Trump nominated Yleem Poblete to be assistant secretary of state for verification and compliance. Poblete worked for more than 20 years as a staff member for the House Foreign Affairs Committee, including as chief of staff. Poblete was the principal staff member for proliferation concerns involving Iran, North Korea, and Syria, but she has not held any positions specific to arms control.

There were reports that Andrea Thompson, a deputy assistant to the president and national security adviser to Vice President Mike Pence, is in line to become undersecretary of state for arms control and international security, although there has not been an announcement. Thompson, a retired Army colonel, was a career military intelligence officer who served in Iraq and Afghanistan.

The nominees will need approval from the Senate Foreign Relations Committee and confirmation by the Senate.

Trump also put forward three nominees for Defense Department posts with arms control and nonproliferation portfolios, one of whom has been confirmed by the Senate Armed Services Committee. The confirmation hearing for the other two nominees was held Nov. 18.

David Trachtenberg, nominated in July to be principal deputy undersecretary of defense for policy, was confirmed Oct. 17 by a vote of 79-17. Trachtenberg expressed support at his confirmation hearing for a new long-range standoff cruise missile, which would replace the current air-launched cruise missile. Previously, Trachtenberg served as principal deputy assistant secretary of defense for international security policy and as acting deputy assistant secretary of defense for forces policy during the Bush administration. Earlier, he was a staff member on the House Armed Services Committee. Most recently, Trachtenberg was president and CEO of Shortwaver LLC, a national security consultancy.

John Rood, a senior vice president for international sales at defense contractor Lockheed Martin Corp., was chosen to become undersecretary of defense for policy. Rood served as assistant secretary of state for international security and nonproliferation and as acting undersecretary of state for arms control and international security during the Bush administration. Earlier in his career, he held various positions at the CIA, including as an analyst following foreign missile programs.

At his confirmation hearing Nov. 16, Rood highlighted the growing threat posed by North Korean and Iranian nuclear and missile activities and Iran’s support of regional terrorism. His hearing was unexpectedly contentious as committee chairman Sen. John McCain (R-Ariz.) and Sen. Elizabeth Warren (D-Mass.) repeatedly pressed him on whether he would recuse himself from discussions with U.S. allies that could benefit Lockheed Martin.

Trump also nominated an assistant secretary of defense for Asian and Pacific security affairs, Randall Schriver, who also testified on Nov. 16 before the Senate committee. When asked about conducting diplomacy with North Korea, Schriver agreed that the United States must remain “entrepreneurial and creative” to find a diplomatic solution, although he noted that Pyongyang had rejected previous U.S. offers to talk. Schriver previously served as deputy assistant secretary of state for East Asia and Pacific affairs and deputy secretary of state under President George W. Bush.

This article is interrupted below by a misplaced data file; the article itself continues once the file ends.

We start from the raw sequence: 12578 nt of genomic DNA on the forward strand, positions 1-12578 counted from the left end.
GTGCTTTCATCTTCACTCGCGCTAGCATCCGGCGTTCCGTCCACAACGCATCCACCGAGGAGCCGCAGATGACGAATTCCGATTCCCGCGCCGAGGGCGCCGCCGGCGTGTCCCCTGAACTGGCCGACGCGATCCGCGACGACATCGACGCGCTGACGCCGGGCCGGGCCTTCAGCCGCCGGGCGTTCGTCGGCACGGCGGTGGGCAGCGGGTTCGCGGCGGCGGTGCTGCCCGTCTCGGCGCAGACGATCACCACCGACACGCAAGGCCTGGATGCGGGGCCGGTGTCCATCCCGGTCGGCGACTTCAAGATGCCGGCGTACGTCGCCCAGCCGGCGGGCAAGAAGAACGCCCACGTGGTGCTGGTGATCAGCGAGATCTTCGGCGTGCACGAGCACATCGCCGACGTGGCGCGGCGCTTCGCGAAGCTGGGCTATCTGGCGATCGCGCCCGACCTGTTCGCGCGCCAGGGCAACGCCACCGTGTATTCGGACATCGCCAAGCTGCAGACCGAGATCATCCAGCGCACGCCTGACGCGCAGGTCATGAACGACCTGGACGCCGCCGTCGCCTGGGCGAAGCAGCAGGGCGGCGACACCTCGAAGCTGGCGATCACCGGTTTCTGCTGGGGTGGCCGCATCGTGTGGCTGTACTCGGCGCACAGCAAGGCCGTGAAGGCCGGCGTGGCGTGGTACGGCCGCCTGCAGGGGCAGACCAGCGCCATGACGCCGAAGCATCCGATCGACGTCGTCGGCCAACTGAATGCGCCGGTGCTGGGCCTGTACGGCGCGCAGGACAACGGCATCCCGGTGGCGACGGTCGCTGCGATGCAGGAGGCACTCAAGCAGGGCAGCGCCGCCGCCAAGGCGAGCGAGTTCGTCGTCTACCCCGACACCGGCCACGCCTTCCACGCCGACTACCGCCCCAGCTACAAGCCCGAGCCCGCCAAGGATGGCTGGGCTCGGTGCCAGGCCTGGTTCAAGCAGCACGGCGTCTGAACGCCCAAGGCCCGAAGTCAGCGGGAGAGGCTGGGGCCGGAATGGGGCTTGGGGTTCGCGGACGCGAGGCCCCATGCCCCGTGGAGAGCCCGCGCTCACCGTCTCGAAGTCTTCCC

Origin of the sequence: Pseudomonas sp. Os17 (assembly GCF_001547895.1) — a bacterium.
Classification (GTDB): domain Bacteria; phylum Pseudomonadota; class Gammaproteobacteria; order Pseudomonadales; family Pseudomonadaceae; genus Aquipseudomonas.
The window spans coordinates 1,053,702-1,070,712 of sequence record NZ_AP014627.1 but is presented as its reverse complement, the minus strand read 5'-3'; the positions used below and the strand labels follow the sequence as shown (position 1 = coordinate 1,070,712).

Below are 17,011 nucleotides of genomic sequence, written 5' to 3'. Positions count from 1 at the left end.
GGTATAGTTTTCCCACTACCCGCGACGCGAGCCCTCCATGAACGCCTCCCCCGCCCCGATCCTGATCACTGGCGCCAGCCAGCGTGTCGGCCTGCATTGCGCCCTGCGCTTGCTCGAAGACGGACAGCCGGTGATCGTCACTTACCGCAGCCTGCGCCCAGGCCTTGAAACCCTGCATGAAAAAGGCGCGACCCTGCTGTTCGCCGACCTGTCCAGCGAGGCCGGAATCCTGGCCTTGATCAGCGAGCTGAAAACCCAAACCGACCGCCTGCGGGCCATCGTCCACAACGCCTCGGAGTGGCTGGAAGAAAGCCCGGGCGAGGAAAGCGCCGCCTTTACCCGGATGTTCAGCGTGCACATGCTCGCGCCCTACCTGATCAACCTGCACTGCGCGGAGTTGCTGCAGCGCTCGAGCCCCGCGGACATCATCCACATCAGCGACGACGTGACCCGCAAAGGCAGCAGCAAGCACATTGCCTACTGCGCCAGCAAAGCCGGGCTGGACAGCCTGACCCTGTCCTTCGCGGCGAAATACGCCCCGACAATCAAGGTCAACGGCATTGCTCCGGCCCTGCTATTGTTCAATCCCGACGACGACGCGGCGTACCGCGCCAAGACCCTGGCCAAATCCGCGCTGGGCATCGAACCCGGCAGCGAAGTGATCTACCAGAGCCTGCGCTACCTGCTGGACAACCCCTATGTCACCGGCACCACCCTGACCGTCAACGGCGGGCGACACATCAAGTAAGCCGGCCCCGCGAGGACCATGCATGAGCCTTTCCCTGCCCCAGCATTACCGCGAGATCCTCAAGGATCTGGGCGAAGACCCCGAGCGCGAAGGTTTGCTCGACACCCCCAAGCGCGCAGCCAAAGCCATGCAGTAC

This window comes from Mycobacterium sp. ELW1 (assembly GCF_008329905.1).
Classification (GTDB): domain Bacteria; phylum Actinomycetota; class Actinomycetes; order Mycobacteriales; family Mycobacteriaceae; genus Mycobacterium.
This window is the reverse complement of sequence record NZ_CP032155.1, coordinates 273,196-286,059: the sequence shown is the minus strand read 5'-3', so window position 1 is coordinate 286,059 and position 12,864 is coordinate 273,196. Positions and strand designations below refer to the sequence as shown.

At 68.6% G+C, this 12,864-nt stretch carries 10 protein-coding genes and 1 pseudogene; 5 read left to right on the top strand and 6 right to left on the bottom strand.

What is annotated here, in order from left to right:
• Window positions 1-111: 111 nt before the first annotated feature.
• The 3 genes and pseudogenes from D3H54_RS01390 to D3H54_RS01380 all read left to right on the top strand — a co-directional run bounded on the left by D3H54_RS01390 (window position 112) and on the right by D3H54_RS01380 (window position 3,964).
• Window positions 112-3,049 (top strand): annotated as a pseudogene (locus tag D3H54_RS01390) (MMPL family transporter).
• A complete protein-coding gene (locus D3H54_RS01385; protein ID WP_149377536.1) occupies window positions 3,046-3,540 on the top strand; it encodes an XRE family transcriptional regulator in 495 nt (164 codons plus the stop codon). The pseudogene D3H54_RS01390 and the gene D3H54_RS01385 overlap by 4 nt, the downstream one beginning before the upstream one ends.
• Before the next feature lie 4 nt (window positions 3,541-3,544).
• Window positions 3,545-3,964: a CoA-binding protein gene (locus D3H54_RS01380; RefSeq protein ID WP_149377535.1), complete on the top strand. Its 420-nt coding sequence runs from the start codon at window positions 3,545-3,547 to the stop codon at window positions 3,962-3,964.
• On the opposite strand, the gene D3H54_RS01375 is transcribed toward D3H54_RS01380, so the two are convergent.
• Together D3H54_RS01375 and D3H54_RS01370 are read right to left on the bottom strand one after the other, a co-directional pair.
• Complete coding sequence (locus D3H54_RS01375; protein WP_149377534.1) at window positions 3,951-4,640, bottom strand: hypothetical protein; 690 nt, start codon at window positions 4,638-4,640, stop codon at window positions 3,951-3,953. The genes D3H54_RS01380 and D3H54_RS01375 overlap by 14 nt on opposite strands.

The administration has been slow to act on top State Department jobs.

Russian Vetoes End Syria CW Probe

The group charged with determining the party or parties responsible for chemical weapons attacks in Syria was forced to discontinue its work Nov. 17 after several failed attempts to extend its mandate. The UN Security Council authorized the Joint Investigative Mechanism (JIM) in August 2015 with the support of Russia and the United States. Recently, Russia has rejected the legitimacy of the JIM’s findings, which placed some blame on Russia’s Syrian government allies, and argued the process must be substantially reformed if its investigations are to continue.

Mikhail Ulyanov, director of the Russian Foreign Ministry's Nonproliferation and Arms Control Department, and other officials hold a press conference in Moscow November 2 to dispute the report by UN investigators which blamed a sarin gas attack in Syria's Khan Sheikhoun on the Syrian government. (Photo credit: ALEXANDER NEMENOV/AFP/Getty Images)The council on Nov. 16 failed to pass a resolution to extend the JIM’s mandate. Russia vetoed the U.S.-sponsored measure, which received 11 votes in favor out of 15. The Russian-backed alternative received four votes, far short of nine required for adoption. Japan’s last-minute resolution on Nov. 17 for a 30-day extension also was vetoed by Russia. When Russia vetoed another council resolution Oct. 24, it left open the possibility of changing its position depending on the results of the outcome of the JIM’s work, which subsequently cited the Syrian government for a major sarin gas attack. (See ACT, November 2017.)

“Russia’s actions today and in recent weeks have been designed to delay, to distract, and ultimately, to defeat the effort to secure accountability for chemical weapons attacks in Syria,” Nikki Haley, the U.S. ambassador to the United Nations, said Nov. 17. The president of the Security Council in November, Sebastiano Cardi of Italy, claimed that the body will try to find a compromise to continue the JIM’s work. Even so, the disruption in the organization’s operation could lead to substantial delays for resumed investigations.—ALICIA SANDERS-ZAKRE

Russian Vetoes End Syria CW Probe

Final NDAA Restricts CTBTO Funding

The final National Defense Authorization Act (NDAA) which President Donald Trump is expected to sign into law includes an amendment restricting the U.S. contribution for the Comprehensive Test Ban Treaty Organization (CTBTO), except for funds related to the International Monitoring System. The amendment was originally penned into the House version of the bill. Although it was absent from the Senate version, it was ultimately incorporated into the conferenced version of the bill as section 1279E. The House passed this compromise NDAA on Nov. 14, and the Senate followed suit on Nov. 16. Trump...